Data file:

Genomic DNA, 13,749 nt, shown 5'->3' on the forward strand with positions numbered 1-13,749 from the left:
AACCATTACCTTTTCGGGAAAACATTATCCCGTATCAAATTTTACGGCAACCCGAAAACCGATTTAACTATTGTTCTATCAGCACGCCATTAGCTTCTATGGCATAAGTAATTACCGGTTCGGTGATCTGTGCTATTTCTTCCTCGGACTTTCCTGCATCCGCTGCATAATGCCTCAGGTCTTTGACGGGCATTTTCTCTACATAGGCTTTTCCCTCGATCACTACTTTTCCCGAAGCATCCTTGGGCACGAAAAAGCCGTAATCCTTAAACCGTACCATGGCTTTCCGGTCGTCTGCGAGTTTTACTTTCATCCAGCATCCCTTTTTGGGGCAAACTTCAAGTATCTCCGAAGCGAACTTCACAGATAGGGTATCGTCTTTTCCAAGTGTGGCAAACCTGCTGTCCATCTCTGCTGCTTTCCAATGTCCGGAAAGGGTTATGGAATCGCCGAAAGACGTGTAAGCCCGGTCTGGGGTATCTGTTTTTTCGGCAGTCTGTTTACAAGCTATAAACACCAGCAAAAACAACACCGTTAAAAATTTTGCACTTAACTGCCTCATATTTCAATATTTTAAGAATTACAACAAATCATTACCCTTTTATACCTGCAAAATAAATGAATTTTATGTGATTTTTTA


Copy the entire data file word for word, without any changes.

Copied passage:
Genomic DNA, 13,749 nt, shown 5'->3' on the forward strand with positions numbered 1-13,749 from the left:
AACCATTACCTTTTCGGGAAAACATTATCCCGTATCAAATTTTACGGCAACCCGAAAACCGATTTAACTATTGTTCTATCAGCACGCCATTAGCTTCTATGGCATAAGTAATTACCGGTTCGGTGATCTGTGCTATTTCTTCCTCGGACTTTCCTGCATCCGCTGCATAATGCCTCAGGTCTTTGACGGGCATTTTCTCTACATAGGCTTTTCCCTCGATCACTACTTTTCCCGAAGCATCCTTGGGCACGAAAAAGCCGTAATCCTTAAACCGTACCATGGCTTTCCGGTCGTCTGCGAGTTTTACTTTCATCCAGCATCCCTTTTTGGGGCAAACTTCAAGTATCTCCGAAGCGAACTTCACAGATAGGGTATCGTCTTTTCCAAGTGTGGCAAACCTGCTGTCCATCTCTGCTGCTTTCCAATGTCCGGAAAGGGTTATGGAATCGCCGAAAGACGTGTAAGCCCGGTCTGGGGTATCTGTTTTTTCGGCAGTCTGTTTACAAGCTATAAACACCAGCAAAAACAACACCGTTAAAAATTTTGCACTTAACTGCCTCATATTTCAATATTTTAAGAATTACAACAAATCATTACCCTTTTATACCTGCAAAATAAATGAATTTTATGTGATTTTTTA